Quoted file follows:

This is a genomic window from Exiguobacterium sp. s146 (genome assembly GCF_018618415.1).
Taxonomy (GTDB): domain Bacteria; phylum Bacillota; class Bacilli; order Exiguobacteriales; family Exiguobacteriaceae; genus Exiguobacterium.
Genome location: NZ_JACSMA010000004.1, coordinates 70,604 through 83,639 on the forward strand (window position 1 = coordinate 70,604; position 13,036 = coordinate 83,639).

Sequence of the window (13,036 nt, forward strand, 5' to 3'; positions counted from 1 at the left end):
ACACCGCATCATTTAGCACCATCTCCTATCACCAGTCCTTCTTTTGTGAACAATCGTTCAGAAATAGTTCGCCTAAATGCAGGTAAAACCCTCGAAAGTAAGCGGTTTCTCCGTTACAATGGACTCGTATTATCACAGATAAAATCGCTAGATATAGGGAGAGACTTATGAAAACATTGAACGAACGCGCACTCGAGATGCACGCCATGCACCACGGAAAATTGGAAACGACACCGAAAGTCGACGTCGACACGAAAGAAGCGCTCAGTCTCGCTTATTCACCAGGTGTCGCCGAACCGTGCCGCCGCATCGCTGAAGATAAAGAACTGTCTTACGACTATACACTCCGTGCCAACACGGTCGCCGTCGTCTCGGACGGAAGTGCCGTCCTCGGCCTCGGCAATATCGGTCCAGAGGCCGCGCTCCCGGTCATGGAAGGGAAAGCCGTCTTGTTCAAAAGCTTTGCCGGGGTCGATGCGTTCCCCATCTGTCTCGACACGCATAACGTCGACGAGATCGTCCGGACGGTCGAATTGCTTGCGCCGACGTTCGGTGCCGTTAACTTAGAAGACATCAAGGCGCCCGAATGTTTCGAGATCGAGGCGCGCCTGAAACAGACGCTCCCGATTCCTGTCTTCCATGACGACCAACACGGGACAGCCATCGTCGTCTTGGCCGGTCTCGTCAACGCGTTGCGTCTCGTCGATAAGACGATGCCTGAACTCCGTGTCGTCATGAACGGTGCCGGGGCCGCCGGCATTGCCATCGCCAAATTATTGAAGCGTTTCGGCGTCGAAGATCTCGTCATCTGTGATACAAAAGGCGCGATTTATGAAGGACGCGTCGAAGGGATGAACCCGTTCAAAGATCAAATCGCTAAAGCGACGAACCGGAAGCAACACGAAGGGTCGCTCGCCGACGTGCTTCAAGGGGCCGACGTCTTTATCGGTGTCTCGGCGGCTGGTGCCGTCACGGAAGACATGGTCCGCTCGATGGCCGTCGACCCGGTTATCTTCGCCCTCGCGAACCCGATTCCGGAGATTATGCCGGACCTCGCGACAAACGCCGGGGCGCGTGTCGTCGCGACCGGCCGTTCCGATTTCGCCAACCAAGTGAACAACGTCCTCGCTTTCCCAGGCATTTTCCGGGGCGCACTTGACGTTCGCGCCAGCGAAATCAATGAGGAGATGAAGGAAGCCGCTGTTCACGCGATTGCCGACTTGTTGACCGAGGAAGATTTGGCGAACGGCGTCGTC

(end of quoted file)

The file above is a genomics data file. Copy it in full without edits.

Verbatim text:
This is a genomic window from Exiguobacterium sp. s146 (genome assembly GCF_018618415.1).
Taxonomy (GTDB): domain Bacteria; phylum Bacillota; class Bacilli; order Exiguobacteriales; family Exiguobacteriaceae; genus Exiguobacterium.
Genome location: NZ_JACSMA010000004.1, coordinates 70,604 through 83,639 on the forward strand (window position 1 = coordinate 70,604; position 13,036 = coordinate 83,639).

Sequence of the window (13,036 nt, forward strand, 5' to 3'; positions counted from 1 at the left end):
ACACCGCATCATTTAGCACCATCTCCTATCACCAGTCCTTCTTTTGTGAACAATCGTTCAGAAATAGTTCGCCTAAATGCAGGTAAAACCCTCGAAAGTAAGCGGTTTCTCCGTTACAATGGACTCGTATTATCACAGATAAAATCGCTAGATATAGGGAGAGACTTATGAAAACATTGAACGAACGCGCACTCGAGATGCACGCCATGCACCACGGAAAATTGGAAACGACACCGAAAGTCGACGTCGACACGAAAGAAGCGCTCAGTCTCGCTTATTCACCAGGTGTCGCCGAACCGTGCCGCCGCATCGCTGAAGATAAAGAACTGTCTTACGACTATACACTCCGTGCCAACACGGTCGCCGTCGTCTCGGACGGAAGTGCCGTCCTCGGCCTCGGCAATATCGGTCCAGAGGCCGCGCTCCCGGTCATGGAAGGGAAAGCCGTCTTGTTCAAAAGCTTTGCCGGGGTCGATGCGTTCCCCATCTGTCTCGACACGCATAACGTCGACGAGATCGTCCGGACGGTCGAATTGCTTGCGCCGACGTTCGGTGCCGTTAACTTAGAAGACATCAAGGCGCCCGAATGTTTCGAGATCGAGGCGCGCCTGAAACAGACGCTCCCGATTCCTGTCTTCCATGACGACCAACACGGGACAGCCATCGTCGTCTTGGCCGGTCTCGTCAACGCGTTGCGTCTCGTCGATAAGACGATGCCTGAACTCCGTGTCGTCATGAACGGTGCCGGGGCCGCCGGCATTGCCATCGCCAAATTATTGAAGCGTTTCGGCGTCGAAGATCTCGTCATCTGTGATACAAAAGGCGCGATTTATGAAGGACGCGTCGAAGGGATGAACCCGTTCAAAGATCAAATCGCTAAAGCGACGAACCGGAAGCAACACGAAGGGTCGCTCGCCGACGTGCTTCAAGGGGCCGACGTCTTTATCGGTGTCTCGGCGGCTGGTGCCGTCACGGAAGACATGGTCCGCTCGATGGCCGTCGACCCGGTTATCTTCGCCCTCGCGAACCCGATTCCGGAGATTATGCCGGACCTCGCGACAAACGCCGGGGCGCGTGTCGTCGCGACCGGCCGTTCCGATTTCGCCAACCAAGTGAACAACGTCCTCGCTTTCCCAGGCATTTTCCGGGGCGCACTTGACGTTCGCGCCAGCGAAATCAATGAGGAGATGAAGGAAGCCGCTGTTCACGCGATTGCCGACTTGTTGACCGAGGAAGATTTGGCGAACGGCGTCGTC